Amazon and Wal-Mart Price War: Good or Bad For Book Consumers?
Two megastores are discounting books. Good for consumer pockets? Bad for books?
For the last couple of weeks, Amazon and Wal-Mart have been at war online. The megastores are heavily discounting highly anticipated book releases and causing a windstorm among publishers and other opponents who see the business tactics as disastrous on an already fragile industry.
Currently, Wal-Mart has priced its "Top 50 Preorders" of titles like Sarah Palin's Going Rogue and James Patterson's I, Alex Cross at $8.98 whereas Amazon is selling those titles for $9.00. And according to the Wall Street Journal, these two brilliant giants are selling the books at a loss.
The price war comes off as a "who's got the biggest discount" contest rather than a strategy to offer savings to customers. Perhaps that's why Target and Sears joined the battle. No one wants to look like they have a small, you know, discount.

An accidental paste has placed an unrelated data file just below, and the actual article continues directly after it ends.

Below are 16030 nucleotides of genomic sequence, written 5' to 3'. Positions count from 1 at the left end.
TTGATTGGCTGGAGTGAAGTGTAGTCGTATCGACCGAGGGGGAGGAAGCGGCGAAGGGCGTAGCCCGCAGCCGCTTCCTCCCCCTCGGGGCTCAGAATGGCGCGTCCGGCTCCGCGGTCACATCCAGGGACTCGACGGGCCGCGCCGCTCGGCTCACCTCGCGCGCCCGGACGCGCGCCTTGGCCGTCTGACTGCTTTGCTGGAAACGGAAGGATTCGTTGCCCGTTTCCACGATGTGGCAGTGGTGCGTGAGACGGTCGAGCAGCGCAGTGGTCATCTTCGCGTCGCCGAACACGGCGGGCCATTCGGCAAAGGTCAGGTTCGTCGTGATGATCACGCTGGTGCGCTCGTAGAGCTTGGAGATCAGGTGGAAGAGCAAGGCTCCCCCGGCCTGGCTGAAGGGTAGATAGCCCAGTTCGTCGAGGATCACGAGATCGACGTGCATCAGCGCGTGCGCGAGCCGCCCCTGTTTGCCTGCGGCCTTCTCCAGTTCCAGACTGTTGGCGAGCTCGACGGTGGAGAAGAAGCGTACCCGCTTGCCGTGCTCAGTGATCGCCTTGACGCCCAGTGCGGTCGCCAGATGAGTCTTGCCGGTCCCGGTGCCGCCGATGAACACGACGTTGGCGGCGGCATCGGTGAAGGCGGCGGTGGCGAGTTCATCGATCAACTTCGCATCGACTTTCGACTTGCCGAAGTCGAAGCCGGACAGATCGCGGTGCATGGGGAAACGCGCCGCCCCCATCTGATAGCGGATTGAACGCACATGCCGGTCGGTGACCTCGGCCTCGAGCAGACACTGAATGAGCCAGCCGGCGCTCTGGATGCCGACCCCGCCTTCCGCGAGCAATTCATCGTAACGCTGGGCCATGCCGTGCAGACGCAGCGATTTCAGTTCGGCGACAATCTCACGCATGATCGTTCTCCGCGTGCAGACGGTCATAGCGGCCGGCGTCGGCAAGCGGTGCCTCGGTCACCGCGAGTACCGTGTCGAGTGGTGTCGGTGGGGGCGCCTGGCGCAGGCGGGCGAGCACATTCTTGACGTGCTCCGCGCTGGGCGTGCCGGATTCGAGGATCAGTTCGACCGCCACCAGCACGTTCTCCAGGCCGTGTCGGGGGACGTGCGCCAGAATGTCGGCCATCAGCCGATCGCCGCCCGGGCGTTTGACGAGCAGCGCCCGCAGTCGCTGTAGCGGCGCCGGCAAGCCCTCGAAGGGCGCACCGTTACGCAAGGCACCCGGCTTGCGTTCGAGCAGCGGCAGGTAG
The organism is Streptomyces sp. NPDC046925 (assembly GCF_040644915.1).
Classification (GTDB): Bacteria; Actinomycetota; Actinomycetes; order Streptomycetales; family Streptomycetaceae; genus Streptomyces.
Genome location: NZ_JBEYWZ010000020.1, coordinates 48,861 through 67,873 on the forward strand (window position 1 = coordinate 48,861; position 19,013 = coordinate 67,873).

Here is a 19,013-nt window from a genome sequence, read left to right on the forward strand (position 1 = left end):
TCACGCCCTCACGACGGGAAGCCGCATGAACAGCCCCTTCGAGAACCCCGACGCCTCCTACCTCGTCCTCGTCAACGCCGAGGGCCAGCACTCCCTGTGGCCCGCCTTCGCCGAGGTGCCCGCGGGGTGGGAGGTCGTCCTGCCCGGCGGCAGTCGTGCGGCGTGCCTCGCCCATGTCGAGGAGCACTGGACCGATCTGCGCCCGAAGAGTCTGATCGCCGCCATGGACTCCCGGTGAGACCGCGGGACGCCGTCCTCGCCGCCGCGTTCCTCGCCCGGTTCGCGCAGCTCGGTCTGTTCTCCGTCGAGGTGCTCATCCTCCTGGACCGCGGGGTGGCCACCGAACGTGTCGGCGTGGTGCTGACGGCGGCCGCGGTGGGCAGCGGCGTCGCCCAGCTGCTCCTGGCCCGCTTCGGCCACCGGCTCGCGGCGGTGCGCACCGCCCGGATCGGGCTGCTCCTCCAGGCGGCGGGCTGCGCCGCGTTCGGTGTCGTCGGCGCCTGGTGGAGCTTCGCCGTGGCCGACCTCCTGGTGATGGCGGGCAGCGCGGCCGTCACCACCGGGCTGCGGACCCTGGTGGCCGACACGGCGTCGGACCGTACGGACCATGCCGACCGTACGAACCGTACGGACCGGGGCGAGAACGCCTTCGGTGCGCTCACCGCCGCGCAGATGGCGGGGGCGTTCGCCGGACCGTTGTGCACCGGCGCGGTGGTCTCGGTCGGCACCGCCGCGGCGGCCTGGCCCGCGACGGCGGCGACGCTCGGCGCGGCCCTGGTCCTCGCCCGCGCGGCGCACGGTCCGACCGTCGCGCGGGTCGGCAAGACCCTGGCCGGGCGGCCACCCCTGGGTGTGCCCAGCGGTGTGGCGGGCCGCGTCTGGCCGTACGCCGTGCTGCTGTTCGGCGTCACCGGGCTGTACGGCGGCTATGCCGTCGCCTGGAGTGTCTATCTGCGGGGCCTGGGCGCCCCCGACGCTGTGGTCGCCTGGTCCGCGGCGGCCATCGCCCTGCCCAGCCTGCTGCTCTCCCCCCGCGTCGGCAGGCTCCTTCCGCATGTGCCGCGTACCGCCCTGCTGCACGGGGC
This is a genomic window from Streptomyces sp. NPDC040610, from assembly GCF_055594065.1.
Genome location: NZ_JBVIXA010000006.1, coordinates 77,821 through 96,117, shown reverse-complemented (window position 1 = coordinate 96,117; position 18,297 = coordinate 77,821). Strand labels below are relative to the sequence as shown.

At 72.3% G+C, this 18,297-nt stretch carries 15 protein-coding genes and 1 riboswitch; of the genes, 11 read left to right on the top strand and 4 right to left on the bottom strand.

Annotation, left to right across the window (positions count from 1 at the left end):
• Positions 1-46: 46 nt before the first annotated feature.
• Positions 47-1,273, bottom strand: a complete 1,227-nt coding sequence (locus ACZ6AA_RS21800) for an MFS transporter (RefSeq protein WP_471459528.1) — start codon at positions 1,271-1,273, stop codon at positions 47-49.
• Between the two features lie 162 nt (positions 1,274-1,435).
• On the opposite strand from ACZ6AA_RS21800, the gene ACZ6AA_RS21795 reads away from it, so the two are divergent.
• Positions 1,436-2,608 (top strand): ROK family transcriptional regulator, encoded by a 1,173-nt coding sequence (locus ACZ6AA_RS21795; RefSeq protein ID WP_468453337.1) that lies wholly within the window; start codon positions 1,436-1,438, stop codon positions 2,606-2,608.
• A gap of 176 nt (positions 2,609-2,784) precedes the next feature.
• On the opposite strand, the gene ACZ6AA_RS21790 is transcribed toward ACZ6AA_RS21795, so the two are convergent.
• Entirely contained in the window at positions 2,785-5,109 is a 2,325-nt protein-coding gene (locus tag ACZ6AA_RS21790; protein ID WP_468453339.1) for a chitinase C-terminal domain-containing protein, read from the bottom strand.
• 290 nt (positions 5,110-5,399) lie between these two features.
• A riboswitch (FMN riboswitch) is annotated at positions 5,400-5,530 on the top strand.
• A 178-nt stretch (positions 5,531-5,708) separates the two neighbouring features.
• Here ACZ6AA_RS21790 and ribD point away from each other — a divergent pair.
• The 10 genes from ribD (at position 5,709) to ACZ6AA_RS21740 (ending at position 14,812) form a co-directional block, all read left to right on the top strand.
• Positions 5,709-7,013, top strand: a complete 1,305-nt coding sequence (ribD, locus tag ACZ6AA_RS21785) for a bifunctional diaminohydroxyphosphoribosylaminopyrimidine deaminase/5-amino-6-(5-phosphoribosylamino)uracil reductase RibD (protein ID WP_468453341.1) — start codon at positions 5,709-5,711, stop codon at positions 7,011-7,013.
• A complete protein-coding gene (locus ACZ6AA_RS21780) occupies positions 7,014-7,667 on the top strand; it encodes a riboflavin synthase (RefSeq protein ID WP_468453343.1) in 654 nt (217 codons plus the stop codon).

But what about the consumer? Sure, the immediate savings of snatching a new hardcover for nine bucks when it usually retails for more than twenty dollars sounds good now. But are there long-term implications for the book industry and independent bookstores that can't possibly slash prices so low? Many indies have closed citing reasons of bleak economic climate and increased competition by megastores and online sellers. Will consumers become spoiled by these deals and expect lower prices on all books? Will it only be a matter of time before Wal-Mart and Amazon, who don't exclusively sell books, expect publishers to carry the discounts on their backs?
James Surowiecki writes inThe New Yorker:
"Outraged book publishers and booksellers are making exaggerated claims about how the discounts will devalue books and wreck the industry. But they're right about one thing. The real competition in this price war is not between Wal-Mart and Amazon but between those behemoths and everyone else-and the damage everyone else is incurring is deliberate, not collateral. Wal-Mart and Amazon have figured out how to fight a price war and win: make sure someone else takes the blows."
Barbara Meade, co-founder of Washington, DC-based independent bookstore Politics and Prose made an interesting point: "It's a totally different market. If Wal-Mart started selling pork chops for $1.79 a pound, they're not going to put Whole Foods out of business. There is plenty of room for everyone."
But in war, there's always a loser. The question is: who will that be?